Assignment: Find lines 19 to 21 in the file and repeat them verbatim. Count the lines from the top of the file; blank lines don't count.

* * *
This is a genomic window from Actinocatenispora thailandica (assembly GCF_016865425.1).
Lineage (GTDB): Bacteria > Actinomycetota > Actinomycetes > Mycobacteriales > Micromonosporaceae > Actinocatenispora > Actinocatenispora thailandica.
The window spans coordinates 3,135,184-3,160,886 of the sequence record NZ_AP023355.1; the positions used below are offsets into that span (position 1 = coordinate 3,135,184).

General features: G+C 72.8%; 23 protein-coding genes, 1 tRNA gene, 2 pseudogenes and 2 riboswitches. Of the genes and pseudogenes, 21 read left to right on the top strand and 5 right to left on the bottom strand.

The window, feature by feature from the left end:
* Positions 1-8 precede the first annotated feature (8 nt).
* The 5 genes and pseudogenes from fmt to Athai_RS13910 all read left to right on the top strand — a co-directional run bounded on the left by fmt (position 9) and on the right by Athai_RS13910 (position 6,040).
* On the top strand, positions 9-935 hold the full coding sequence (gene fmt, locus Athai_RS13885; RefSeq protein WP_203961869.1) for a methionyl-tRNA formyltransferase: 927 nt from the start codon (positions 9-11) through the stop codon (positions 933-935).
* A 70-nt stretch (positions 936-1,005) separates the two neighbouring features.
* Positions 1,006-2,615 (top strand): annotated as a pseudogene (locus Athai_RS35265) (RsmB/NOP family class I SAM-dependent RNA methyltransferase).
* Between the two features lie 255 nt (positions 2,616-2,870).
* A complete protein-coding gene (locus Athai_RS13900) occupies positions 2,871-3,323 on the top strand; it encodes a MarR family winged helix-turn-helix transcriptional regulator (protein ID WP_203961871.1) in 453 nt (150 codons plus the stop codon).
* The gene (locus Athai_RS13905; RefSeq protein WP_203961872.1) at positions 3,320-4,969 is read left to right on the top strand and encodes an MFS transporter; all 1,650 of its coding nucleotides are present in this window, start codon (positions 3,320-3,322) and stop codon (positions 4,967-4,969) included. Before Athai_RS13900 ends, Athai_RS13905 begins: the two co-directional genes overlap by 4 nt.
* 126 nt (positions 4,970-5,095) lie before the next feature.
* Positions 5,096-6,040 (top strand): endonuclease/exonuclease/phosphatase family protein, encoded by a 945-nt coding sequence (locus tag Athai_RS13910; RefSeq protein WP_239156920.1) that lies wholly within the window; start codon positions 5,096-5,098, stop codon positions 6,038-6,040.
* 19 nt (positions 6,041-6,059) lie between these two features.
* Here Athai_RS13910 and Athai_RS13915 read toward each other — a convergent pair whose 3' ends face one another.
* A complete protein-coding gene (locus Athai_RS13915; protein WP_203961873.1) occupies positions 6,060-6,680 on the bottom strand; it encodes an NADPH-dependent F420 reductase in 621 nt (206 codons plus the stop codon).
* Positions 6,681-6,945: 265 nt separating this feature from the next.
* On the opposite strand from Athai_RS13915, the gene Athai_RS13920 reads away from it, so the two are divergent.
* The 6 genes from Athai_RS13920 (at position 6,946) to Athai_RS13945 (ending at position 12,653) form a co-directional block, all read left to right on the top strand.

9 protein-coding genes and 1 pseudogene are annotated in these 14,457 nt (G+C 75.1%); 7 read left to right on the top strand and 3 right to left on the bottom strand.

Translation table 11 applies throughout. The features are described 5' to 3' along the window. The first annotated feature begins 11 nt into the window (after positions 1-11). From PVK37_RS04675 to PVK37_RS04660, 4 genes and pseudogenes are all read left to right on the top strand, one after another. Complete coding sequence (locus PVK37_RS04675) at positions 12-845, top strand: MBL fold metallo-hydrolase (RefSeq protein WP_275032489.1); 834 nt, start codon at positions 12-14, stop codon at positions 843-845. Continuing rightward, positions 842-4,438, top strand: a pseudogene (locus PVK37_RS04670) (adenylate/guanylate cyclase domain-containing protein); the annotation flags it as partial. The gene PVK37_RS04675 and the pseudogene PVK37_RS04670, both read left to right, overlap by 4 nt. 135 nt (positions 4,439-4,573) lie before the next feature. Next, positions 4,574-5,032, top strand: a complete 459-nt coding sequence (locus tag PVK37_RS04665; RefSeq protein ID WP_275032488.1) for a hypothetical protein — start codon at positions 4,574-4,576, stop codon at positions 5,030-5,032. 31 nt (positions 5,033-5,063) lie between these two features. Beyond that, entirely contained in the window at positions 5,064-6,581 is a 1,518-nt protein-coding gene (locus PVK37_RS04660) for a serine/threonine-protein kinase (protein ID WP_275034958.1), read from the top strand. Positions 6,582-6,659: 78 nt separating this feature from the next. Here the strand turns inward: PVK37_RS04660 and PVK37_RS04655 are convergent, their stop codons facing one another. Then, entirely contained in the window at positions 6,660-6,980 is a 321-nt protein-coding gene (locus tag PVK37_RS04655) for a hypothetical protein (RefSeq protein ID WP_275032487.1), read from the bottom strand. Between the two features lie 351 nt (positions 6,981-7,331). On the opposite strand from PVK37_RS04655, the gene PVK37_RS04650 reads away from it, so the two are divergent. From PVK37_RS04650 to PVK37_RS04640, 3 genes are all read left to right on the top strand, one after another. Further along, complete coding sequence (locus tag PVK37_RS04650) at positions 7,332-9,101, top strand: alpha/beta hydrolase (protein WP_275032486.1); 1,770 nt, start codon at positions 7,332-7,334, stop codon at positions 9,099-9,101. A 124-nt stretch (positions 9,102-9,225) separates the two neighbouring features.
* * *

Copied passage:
* Positions 6,681-6,945: 265 nt separating this feature from the next.
* On the opposite strand from Athai_RS13915, the gene Athai_RS13920 reads away from it, so the two are divergent.
* The 6 genes from Athai_RS13920 (at position 6,946) to Athai_RS13945 (ending at position 12,653) form a co-directional block, all read left to right on the top strand.